Federal Treasurer Joe Hockey is rumoured to be announcing plans as early as next week to either ditch or implement a raft of tax changes which have been in limbo for up to 12 years.
There are 95 potential tax changes which have been announced by past governments and not enacted, according to global accounting firm EY.
The new Parliament meets for the first time next week on November 12 and it is expected Hockey will announce the plans quickly.
Known changes announced by the Coalition before the election include the repeal of the carbon tax and the Mining Resources Rent Tax.
The Liberal Party also pledged to not increase the fringe benefits tax on cars.
Other unlegislated changes already announced by the Coalition include the scrapping of the recently introduced loss carry-back scheme and the removal of the instant asset write-off.
The instant asset write-off allows small businesses to write off assets worth less than $6500 against their profits, reducing their tax bill immediately.
SmartCompany contacted the Treasurer’s office, but no comment was available.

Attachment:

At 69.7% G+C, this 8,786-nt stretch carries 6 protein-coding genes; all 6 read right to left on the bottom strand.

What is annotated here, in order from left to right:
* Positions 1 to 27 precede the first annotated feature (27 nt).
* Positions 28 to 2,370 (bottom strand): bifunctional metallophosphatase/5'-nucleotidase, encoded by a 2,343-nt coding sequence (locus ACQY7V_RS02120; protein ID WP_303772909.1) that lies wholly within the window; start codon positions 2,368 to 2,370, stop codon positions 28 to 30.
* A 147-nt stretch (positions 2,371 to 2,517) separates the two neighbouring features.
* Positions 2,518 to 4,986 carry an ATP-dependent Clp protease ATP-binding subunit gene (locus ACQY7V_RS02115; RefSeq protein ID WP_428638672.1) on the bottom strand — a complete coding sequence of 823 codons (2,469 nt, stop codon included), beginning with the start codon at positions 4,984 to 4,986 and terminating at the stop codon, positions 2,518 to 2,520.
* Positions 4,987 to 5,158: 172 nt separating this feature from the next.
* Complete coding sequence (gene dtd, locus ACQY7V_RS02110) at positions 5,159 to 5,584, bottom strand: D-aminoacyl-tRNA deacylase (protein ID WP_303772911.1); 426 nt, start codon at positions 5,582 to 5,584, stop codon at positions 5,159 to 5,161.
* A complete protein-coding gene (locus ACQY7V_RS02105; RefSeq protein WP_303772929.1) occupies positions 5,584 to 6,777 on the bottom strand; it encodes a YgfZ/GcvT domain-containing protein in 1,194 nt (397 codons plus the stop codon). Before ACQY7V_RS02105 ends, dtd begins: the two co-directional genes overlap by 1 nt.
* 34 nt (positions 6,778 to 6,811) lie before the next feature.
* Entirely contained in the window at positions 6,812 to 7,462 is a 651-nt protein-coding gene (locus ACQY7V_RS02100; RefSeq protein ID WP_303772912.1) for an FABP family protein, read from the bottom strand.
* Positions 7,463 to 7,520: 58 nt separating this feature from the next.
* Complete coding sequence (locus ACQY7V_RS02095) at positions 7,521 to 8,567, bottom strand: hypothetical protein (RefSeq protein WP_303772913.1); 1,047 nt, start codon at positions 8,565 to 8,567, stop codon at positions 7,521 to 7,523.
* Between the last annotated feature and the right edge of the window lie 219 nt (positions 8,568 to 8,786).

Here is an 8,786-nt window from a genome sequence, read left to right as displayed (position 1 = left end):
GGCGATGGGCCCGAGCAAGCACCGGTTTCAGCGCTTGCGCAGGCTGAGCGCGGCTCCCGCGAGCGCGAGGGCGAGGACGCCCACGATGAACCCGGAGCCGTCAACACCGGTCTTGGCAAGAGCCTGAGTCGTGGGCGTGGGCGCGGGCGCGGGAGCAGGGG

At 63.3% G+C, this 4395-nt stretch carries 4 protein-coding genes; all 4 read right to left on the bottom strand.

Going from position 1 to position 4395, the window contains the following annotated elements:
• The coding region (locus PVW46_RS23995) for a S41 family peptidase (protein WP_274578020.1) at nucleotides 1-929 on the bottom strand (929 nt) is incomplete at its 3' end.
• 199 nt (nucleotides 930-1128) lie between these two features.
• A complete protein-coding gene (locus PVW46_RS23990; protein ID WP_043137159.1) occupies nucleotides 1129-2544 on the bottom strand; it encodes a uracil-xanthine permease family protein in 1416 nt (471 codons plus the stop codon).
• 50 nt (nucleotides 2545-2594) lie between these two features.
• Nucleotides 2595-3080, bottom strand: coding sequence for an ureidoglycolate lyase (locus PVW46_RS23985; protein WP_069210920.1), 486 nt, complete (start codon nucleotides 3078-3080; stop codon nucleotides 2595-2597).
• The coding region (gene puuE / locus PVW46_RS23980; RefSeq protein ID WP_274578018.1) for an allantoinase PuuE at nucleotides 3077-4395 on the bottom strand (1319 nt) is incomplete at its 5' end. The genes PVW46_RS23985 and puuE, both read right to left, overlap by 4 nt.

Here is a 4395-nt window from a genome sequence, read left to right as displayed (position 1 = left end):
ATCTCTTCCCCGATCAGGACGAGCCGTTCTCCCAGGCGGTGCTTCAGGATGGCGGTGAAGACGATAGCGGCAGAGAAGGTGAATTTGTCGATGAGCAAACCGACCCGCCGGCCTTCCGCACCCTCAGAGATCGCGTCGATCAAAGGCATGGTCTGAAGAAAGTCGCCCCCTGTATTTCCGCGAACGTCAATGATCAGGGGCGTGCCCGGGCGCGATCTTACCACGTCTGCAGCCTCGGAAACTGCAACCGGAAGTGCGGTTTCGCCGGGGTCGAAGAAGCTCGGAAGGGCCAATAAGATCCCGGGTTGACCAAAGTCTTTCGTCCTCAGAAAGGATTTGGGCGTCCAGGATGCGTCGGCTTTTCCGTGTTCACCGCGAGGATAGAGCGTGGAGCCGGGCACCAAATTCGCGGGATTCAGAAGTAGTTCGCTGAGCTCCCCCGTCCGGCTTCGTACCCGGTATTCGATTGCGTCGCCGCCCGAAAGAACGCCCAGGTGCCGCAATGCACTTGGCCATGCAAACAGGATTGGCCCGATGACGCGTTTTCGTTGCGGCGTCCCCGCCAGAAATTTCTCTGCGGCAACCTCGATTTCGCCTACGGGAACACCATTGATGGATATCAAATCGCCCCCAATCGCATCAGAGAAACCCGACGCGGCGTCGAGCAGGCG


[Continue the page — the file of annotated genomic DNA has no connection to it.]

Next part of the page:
The Australian Financial Review reported this morning one of the changes to be made by Hockey will see a major tax change dumped.
One of the biggest changes on the cards is the potential increase of the tobacco excise by 12.5% annually for four years, equating to a packet of cigarettes being approximately $5.25 more expensive in 2017, bringing in an extra $5.3 billion.
EY tax partner Alf Capito told SmartCompany previously the tax changes could impact the small business community in a significant way.
“The economy is still jigging along, but when you have close to 100 measures unlegislated, each one impacts a small proportion of the tax paying community, potentially in a significant way,” he said.
“If you’re looking to buy an asset, but don’t know if you’ll get the instant tax write off or not, you wait to buy it until it becomes clear. So it’s hampering investment and potentially creating a position where jobs aren’t being created.”
Capito said in October the Coalition was “determined to deal with these issues”.
“But the difficulty will be finding the resources to get these issues resolved when it’s taking a tough line on public service cuts,” he said.